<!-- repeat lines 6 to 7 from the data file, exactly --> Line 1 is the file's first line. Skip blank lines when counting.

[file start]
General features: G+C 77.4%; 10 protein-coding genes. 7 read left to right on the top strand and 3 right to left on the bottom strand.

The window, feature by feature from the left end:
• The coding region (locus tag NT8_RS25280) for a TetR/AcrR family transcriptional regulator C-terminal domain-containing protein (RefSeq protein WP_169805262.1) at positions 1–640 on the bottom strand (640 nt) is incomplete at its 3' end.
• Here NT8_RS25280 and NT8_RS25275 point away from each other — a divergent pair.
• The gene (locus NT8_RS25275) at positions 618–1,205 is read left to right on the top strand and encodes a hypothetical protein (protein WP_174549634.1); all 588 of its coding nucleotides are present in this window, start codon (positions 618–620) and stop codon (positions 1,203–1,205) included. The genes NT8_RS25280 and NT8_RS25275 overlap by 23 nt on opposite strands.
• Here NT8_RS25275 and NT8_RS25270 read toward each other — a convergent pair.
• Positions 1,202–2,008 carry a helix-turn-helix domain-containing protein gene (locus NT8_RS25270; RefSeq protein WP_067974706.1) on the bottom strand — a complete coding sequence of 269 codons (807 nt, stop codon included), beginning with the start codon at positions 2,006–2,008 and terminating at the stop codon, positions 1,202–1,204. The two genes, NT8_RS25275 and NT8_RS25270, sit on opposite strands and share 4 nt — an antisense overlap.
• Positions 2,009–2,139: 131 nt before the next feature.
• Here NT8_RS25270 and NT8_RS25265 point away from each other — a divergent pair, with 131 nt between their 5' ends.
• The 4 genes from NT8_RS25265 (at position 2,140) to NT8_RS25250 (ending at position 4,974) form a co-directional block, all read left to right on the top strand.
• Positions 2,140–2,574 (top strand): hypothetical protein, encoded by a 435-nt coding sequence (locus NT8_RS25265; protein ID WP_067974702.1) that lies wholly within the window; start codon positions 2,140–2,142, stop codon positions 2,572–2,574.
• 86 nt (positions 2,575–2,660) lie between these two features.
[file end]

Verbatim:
• Here NT8_RS25275 and NT8_RS25270 read toward each other — a convergent pair.
• Positions 1,202–2,008 carry a helix-turn-helix domain-containing protein gene (locus NT8_RS25270; RefSeq protein WP_067974706.1) on the bottom strand — a complete coding sequence of 269 codons (807 nt, stop codon included), beginning with the start codon at positions 2,006–2,008 and terminating at the stop codon, positions 1,202–1,204. The two genes, NT8_RS25275 and NT8_RS25270, sit on opposite strands and share 4 nt — an antisense overlap.